Jacob Kastrenakes for The Verge:

Interstellar sound designer Richard King tells The Verge that you aren’t always supposed to understand the dialogue because the movie is more concerned with conveying a broader emotional tone. “We mixed this in a way that people aren’t used to,” King says. “It’s more about the experience. The visceral experience of the movie. Being with it. Allowing yourself to be carried along by it. Not grasping for every word, because some of the words are intentionally downplayed in favor of the emotion of that moment give by the actors’ emotion and performances.”

This bugged me as I watched the movie, but I like the movie more now for knowing why the sound was the way it was.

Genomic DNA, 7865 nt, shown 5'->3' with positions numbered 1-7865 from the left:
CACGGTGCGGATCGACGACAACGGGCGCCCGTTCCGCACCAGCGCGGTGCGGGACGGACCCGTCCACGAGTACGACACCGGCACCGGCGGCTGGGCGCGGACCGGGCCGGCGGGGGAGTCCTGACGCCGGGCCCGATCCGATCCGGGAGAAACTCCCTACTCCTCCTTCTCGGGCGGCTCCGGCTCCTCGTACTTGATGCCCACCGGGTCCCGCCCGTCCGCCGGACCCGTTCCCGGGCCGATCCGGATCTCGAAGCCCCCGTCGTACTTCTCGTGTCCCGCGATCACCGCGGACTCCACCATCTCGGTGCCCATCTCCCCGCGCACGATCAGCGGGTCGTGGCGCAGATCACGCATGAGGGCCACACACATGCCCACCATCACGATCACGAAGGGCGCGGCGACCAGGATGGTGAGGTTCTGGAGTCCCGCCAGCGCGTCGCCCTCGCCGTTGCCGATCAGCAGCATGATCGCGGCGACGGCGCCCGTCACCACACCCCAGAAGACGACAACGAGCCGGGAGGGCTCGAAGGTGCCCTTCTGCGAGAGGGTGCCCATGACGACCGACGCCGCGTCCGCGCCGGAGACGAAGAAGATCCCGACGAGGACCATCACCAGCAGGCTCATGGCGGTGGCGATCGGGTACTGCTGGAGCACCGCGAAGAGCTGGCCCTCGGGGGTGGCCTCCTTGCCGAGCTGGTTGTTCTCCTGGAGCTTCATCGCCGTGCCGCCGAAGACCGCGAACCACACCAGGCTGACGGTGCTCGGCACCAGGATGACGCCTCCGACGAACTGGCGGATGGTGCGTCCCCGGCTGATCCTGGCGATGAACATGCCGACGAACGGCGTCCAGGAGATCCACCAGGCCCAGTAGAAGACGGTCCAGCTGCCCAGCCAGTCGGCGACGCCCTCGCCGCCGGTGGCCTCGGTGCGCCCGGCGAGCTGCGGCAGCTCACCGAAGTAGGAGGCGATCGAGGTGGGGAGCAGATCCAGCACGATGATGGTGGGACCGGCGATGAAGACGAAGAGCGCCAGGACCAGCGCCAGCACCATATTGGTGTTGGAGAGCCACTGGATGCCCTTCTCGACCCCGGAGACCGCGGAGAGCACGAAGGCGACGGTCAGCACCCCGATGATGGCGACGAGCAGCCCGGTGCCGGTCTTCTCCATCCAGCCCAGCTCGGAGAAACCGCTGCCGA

The reason I do is because it’s forcing me to be less neurotic in a way that many other technological shifts are allowing me to be. I’ve switched from broadcast television to internet streaming, and from radio broadcast to podcasts – essentially the shift being from an always on medium you tune into to an on demand medium where you can play what you want when you want. Being able to control playback gives me the ability to go back and correct for shoddy listening, i.e. to rewind and replay content when I think I’ve missed something. And often the cognitive load of doing this is not worth the completeness of consumption. Instead it allows the OCD part of my mind to take over the flow part of my mind. I don’t know very much about how the brain works but I think there’s something to be said for an effort that forces us to just be – be engaged in the moment, which interestingly does not equate to listening to it fully.